Alopecia alert: Drugs for arthritis and bone marrow disease restore hair growth

By John Murphy, MDLinx
Published September 23, 2016

Key Takeaways

Two new studies have shown that two different Janus kinase (JAK) inhibitors regrew hair in patients with alopecia areata. Researchers at Yale and Stanford demonstrated hair regrowth with tofacitinib, a rheumatoid arthritis drug, and researchers at Columbia University showed similar results with ruxolitinib, used for myelofibrosis. The two studies were published September 22, 2016 in JCI Insight.

No effective treatments are available for alopecia areata, an autoimmune disease characterized by partial or complete loss of scalp or body hair. However, preliminary studies have indicated that JAK inhibitors can reverse the type I inflammatory response that underlies alopecia areata, even in patients with longstanding or more severe forms of disease.

These studies aimed to further investigate this effect.

Tofacitinib trial

Tofacitinib is a JAK inhibitor in pill form that is marketed as Xeljanz® by Pfizer Inc. for the treatment of moderate to severe rheumatoid arthritis. For this clinical trial, researchers treated 66 alopecia patients with 5 mg of tofacitinib twice daily for 3 months. By the end of the trial, nearly two-thirds of the subjects had at least some hair regrowth. Of these, almost one-third recovered 50% or more of the scalp hair that was lost.

However, after the treatment stopped, so did the hair growth. All patients who responded to tofacitinib began losing hair again about 2 months after discontinuing the drug. Additional research is needed to determine a dosing duration that can provide a longer-lasting response, the researchers concluded.

“The only missing pieces are, one, the results of treatment over longer periods of time and, two, looking at treatment of the pediatric age group, where the disease frequently shows up first and can be particularly devastating,” said co-senior author Brett A. King, MD, PhD, Assistant Professor of Dermatology at Yale University School of Medicine, in New Haven, CT. “We’ll have those results soon.”

Ruxolitinib trial

A smaller, open-label pilot study of ruxolitinib—which is marketed as Jakafi® by Incyte Corp. for treating intermediate or high-risk myelofibrosis—involved 12 patients with moderate to severe alopecia, all of whom were given a 20 mg oral tablet of ruxolitinib twice a day for 3 to 6 months. The researchers followed the subjects for an additional three months after the treatment period.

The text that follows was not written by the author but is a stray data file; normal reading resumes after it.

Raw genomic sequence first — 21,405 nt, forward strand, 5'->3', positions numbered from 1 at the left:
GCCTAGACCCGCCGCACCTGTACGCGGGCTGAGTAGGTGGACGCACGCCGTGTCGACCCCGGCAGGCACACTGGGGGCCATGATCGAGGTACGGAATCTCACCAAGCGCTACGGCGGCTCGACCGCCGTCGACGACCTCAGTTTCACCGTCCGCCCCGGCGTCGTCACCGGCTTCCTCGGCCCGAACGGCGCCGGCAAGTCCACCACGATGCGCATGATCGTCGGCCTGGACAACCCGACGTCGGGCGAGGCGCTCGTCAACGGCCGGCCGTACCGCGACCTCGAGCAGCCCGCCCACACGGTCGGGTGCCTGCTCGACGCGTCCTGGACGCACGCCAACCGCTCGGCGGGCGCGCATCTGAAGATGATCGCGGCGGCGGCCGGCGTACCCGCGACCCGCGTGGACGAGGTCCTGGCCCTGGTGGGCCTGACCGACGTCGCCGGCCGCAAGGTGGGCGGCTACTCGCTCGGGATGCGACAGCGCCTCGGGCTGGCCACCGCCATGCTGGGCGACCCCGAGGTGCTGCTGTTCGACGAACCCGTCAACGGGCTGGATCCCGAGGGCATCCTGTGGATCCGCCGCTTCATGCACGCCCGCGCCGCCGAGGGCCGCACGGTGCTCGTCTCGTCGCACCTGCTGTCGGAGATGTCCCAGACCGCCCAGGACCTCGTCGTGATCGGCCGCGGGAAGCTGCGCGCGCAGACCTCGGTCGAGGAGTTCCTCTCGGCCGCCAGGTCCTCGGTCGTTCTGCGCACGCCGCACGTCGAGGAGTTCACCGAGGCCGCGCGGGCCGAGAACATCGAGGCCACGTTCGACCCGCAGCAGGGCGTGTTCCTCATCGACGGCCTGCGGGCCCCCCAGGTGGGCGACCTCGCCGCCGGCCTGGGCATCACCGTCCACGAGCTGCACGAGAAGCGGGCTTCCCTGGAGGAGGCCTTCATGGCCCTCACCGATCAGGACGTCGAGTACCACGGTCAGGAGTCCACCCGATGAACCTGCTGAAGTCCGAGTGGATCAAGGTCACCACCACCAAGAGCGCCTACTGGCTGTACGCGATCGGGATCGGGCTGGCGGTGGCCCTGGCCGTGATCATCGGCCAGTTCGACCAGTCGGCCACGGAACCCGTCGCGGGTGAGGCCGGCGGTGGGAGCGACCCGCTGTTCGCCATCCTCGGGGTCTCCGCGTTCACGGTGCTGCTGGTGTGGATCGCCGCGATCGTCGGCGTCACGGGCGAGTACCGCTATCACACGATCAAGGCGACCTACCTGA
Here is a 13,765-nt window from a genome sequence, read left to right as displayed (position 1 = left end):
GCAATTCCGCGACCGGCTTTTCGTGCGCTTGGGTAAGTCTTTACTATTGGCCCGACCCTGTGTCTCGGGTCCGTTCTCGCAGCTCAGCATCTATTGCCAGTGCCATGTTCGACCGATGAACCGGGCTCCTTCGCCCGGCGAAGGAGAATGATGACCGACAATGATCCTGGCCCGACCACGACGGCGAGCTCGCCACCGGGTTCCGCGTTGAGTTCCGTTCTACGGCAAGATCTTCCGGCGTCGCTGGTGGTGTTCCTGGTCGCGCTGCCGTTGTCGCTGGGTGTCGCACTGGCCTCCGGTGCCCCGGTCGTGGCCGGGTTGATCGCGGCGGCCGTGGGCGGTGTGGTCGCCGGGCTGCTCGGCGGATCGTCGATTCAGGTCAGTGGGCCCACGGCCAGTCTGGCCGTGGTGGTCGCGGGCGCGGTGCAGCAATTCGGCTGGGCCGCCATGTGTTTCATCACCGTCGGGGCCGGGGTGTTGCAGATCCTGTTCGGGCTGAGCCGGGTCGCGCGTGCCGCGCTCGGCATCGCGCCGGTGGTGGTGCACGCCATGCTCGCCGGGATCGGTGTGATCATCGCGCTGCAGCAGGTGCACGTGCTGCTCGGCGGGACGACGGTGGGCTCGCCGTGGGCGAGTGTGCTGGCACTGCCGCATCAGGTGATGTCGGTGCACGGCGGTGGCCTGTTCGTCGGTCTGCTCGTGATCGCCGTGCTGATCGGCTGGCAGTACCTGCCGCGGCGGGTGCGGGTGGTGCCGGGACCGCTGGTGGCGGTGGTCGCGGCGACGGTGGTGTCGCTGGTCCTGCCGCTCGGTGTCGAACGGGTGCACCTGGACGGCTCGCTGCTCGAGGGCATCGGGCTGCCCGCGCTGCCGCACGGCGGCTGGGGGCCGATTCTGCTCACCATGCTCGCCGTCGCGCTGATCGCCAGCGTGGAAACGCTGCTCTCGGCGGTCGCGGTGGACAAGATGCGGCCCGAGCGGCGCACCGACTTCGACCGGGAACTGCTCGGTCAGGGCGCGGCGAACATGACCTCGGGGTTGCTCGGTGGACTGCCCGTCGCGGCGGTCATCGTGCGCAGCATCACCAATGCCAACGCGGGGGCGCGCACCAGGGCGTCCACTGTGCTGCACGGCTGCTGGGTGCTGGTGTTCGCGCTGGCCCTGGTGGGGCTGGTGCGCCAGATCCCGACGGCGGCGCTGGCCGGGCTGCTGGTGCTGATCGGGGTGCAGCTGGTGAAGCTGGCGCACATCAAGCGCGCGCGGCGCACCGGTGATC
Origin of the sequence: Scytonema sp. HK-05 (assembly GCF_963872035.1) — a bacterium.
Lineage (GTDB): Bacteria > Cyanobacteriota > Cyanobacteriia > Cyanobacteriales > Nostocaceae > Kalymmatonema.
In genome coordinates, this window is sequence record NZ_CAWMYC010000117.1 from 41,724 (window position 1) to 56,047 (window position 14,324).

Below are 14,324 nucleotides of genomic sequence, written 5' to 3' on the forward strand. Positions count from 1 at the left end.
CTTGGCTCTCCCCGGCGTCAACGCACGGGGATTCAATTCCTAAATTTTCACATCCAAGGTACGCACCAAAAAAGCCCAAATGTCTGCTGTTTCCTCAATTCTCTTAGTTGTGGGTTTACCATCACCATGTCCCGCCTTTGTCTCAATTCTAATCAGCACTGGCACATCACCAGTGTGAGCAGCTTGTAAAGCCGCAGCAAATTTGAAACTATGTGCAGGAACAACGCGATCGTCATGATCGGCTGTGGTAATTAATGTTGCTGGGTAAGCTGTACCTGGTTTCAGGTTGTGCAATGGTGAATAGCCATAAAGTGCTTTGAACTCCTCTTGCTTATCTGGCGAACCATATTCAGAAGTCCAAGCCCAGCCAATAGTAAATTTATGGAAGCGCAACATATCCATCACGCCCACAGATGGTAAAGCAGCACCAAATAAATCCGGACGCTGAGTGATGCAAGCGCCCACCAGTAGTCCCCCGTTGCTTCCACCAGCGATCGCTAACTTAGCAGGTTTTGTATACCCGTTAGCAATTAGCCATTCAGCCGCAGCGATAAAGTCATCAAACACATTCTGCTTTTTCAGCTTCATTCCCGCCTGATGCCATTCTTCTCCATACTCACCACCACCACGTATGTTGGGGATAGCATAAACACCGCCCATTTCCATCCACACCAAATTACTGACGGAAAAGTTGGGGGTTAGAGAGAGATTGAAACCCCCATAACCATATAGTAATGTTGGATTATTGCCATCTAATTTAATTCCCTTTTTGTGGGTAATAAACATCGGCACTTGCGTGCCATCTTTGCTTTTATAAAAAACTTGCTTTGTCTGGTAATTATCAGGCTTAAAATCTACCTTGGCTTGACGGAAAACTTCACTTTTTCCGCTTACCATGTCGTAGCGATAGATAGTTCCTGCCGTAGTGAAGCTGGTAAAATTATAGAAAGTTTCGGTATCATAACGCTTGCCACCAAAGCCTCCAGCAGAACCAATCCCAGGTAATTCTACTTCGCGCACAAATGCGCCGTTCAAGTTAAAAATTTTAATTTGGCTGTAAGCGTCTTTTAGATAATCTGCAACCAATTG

Nine out of 12 patients responded to treatment, with hair regrowth of 50% or greater. Regrowth began within 1 month in responders and progressed at a rapid rate, the researchers observed. By the end of the treatment period, 7 of the 9 responders to the therapy achieved hair regrowth of more than 95%. Six months of therapy was enough to achieve the maximum amount of hair regrowth in the majority of responders.

“Although our study was small, it provides crucial evidence that JAK inhibitors may constitute the first effective treatment for people with alopecia areata,” said study co-author Julian Mackay-Wiggan, MD, Associate Professor and Director of the Clinical Research Unit in Dermatology at Columbia University Medical Center, in New York, NY. “This is encouraging news for patients who are coping with the physical and emotional effects of this disfiguring autoimmune disease.”

As in the tofacitinib study, subjects in this trial began to shed hair within weeks of discontinuing ruxolitinib, with one-third of respondents experiencing significant hair loss. However, hair loss did not reach pre-treatment levels in any patient.

“Our findings suggest that initial treatment induces a high rate of disease remissions in patients with moderate to severe alopecia areata, but maintenance therapy may be needed,” Dr. Mackay-Wiggan said. “While larger, randomized trials are needed to confirm the safety and efficacy of ruxolitinib in people with moderate to severe alopecia areata, our initial results are very encouraging.”

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